As we slowly work on the greatest 50 players of every major franchise of the big four of North American sports we will eventually look at how each of those teams honor those who played for them in the past. As such it is newsworthy to us that the Philadelphia Flyers retired the number 88 of Eric Lindros.
Lindros was drafted first overall by the Quebec Nordiques in 1991 and famously refused to report to the team. He sat out a year and was traded to the Flyers in a megadeal and he would immediately become the face of the franchise. A power forward in every sense of the word, Lindros’ imposing size was complimented with finesse skills. In the 1994-95 strike shortened season, Lindros was named the Hart Trophy winner while also earning First Team All Star Honors. The following season Lindros had a career high 115 Points and was named a Second Team All Star. In 1997, he led the Flyers to a Stanley Cup Final and was the playoffs leading scorer, though the team went down to defeat to the Detroit Red Wings.
As big and as powerful as Lindros was, his style of play made him injury prone and more specifically he began to get concussed often. He also suffered a collapsed lung, which was followed by a team edict for him to fly back to Philadelphia (this occurred in Nashville). He didn’t, and had he done so he would have likely died in the plane.
The injuries led to a public battle between Lindros and Flyers management, namely GM Bobby Clarke who questioned his star’s toughness. During the 2000-01 season, Lindros was cleared to return but refused to report and would sit out the remainder of the season. He would later be dealt to the New York Rangers but to say that the parting between the Flyers and Lindros was smooth would be an inaccurate one. Number 88 would play five more years in the NHL with New York, Toronto and the Dallas Stars before retiring.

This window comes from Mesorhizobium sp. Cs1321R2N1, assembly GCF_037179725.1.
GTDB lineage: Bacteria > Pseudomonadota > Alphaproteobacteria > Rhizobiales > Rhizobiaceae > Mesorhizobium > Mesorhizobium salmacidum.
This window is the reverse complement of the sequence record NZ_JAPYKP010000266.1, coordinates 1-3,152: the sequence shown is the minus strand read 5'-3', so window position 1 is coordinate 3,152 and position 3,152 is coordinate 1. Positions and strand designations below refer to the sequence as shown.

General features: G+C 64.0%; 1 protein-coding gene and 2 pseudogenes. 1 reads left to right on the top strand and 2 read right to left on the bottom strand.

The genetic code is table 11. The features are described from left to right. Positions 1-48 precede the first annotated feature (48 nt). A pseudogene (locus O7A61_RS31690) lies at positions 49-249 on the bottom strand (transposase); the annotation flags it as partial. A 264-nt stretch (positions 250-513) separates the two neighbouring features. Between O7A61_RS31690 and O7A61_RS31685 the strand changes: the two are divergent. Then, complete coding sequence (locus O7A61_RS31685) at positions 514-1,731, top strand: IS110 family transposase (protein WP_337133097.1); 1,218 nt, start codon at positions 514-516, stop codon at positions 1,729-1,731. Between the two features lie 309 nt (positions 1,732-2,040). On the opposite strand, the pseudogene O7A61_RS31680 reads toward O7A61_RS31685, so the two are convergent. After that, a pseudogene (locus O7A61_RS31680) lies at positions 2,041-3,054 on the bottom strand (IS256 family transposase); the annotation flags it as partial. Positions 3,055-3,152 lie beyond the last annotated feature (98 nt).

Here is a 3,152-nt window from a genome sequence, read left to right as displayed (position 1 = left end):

Bridges were seemingly burned but Lindros would play in the Alumni Game at the 2012 Winter Classic at the request of GM, Paul Holmgren. Lindros would later be inducted into the Hockey Hall of Fame in 2016 and this was mostly due to his work as a Philadelphia Flyer.
As a Flyer, Lindros was a six time All Star and he scored 659 Points over 486 Games, an incredible 1.36 Points per Game Average.
Lindros becomes the sixth player to have his number retired by the Flyers. He joins Bernie Parent (1), Mark Howe (2), Barry Ashbee (4), Bobby Clarke (7) and Bill Barber (16).
We here at Notinhalloffame.com would like to congratulate Eric Lindros for achieving this latest honor.